Thursday, April 25, 2013
Can FitzGerald’s reformer persona work in governor’s race?
But yesterday, when FitzGerald announced he’ll challenge Gov. John Kasich, he took a big risk. Can he win a very different race with very different issues? Will his record as a reformer propel him past Kasich, or will the race transform him into a conventional Democratic politician?
Before a cheering crowd at the Hilton Garden Inn downtown, FitzGerald tried to take his reformer persona statewide and connect the job he holds with the job he seeks.
“As the first county executive, I helped to dismantle a corrupt patronage regime that was choking our county government,” he said. “The people in this county had lost faith that county government could be effective, efficient, transparent, and honest. And we did restore that faith.”
Boldly, FitzGerald then turned his reformer’s eye on Kasich. Ohio has been “on a much different path” than Cuyahoga County since Kasich’s election, he argued. “The pay-to-play system in state government is as bad as it’s ever been, with the governor’s lobbyist friends making millions.”
FitzGerald doesn’t have a corruption scandal to run against this time, so he’s trying to compare Kasich and Columbus lobbyists with Dimora and the contractors he partied with. Can FitzGerald make this stick? It’ll be interesting to see him try.
From there, FitzGerald made the turn to politics in ordinary times and the standard Democratic critiques of the governor. “The budget was balanced by making one of the worst decisions possible: defunding our local schools,” he said.
He denounced Kasich’s cuts to the local government fund, saying they’d led to police and firefighter layoffs. He attacked the failed Republican election law, HB 194, calling it the “voter suppression law.” He cast Kasich’s complex plan to expand the sales tax’s reach as a tax increase on poorer families. And, in one of the speech’s biggest applause lines, he claimed Kasich “attacked working people” by signing the voter-rejected Senate Bill 5.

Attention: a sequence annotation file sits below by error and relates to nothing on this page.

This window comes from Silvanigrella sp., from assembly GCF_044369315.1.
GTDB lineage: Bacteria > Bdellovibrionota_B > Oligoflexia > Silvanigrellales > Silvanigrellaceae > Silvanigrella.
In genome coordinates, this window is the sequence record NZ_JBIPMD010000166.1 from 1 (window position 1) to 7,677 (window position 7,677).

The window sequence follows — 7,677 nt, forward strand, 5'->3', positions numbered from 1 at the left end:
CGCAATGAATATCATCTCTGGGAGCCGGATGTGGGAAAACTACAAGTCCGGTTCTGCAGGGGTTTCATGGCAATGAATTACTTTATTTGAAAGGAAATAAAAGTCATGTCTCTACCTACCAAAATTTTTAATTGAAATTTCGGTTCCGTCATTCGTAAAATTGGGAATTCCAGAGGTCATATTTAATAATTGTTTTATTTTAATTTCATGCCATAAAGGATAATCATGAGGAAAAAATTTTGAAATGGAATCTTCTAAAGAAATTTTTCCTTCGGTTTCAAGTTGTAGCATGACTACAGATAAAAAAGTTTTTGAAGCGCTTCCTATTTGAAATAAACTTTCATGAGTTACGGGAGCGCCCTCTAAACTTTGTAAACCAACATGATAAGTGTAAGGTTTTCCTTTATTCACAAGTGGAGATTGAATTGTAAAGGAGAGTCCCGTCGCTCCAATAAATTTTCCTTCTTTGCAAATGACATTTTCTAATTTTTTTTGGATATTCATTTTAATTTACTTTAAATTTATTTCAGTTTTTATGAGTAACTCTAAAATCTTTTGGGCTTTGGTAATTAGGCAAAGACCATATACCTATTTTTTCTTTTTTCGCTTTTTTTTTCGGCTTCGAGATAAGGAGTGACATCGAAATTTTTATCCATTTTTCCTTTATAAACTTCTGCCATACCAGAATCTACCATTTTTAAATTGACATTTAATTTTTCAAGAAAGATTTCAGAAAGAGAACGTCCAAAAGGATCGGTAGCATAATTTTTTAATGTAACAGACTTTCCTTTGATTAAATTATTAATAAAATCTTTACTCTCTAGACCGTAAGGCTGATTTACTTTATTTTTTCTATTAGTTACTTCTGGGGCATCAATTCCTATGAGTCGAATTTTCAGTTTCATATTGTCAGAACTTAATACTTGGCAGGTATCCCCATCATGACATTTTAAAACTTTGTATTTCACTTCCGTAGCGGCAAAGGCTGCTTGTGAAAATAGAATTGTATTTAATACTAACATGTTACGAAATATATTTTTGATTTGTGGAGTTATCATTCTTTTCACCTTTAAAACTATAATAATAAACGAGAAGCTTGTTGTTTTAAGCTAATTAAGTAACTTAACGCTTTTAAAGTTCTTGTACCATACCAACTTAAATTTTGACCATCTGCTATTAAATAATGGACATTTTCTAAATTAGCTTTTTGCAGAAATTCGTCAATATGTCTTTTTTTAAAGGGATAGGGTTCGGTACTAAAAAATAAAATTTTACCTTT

In contrast, FitzGerald offered changes he’s implemented here as county executive: expansions of early childhood education and sheriff’s patrols, the new $100 million county job creation fund, and the county’s just-approved college education accounts for local youth. (A heckler pointed out each kid gets only $100.) He balanced the county’s budget without raising taxes or cutting education, he said, implying that he could manage the state’s budget better than Kasich, even in tough times.
But FitzGerald’s positive agenda, as he outlined it yesterday, showed little of the innovation he’s brought to Cuyahoga County (and his web site’s “issues” page doesn’t add much). It’s mostly a collection of Democratic grievances from the past two years: “respect all workers, not demonize them,” support the right to vote “instead of suppressing it,” “partner with cities and townships instead of using them as an ATM.”
FitzGerald said he wants to create a jobs strategy based on local businesses and high-wage jobs, “not corporate giveaways.” That suggests he’s going to run against parts of Kasich’s jobs strategy and vow to do better. He also says he wants to invest in early childhood education.
Where will he get the money to spend more and restore cuts, without raising taxes? His website says he’ll find strategic cuts in the state budget, as he did in Cuyahoga County’s. But if state government isn’t as bloated as the county was under the Dimora-Russo regime, that may not be so easy.
Yesterday, FitzGerald showed his political talents and appeal as a candidate: his record of accomplishment in his short time as county executive, his trustworthy biography (he investigated corruption while with the FBI). But many reasons he gave for running for governor will rally loyal Democrats more than independent voters. He can’t win just by re-fighting the battles against SB5 and the election law.
With his issues that do have broad appeal -- funding schools, encouraging job growth -- FitzGerald’s challenge is to explain exactly how he’ll do better than Kasich and why he’s the guy to do it. But his record as executive is incomplete, his jobs and education initiatives still new.
He has a year and a half to make his case, of course. But so far, it’s not clear that the governor’s race is the right fit for him.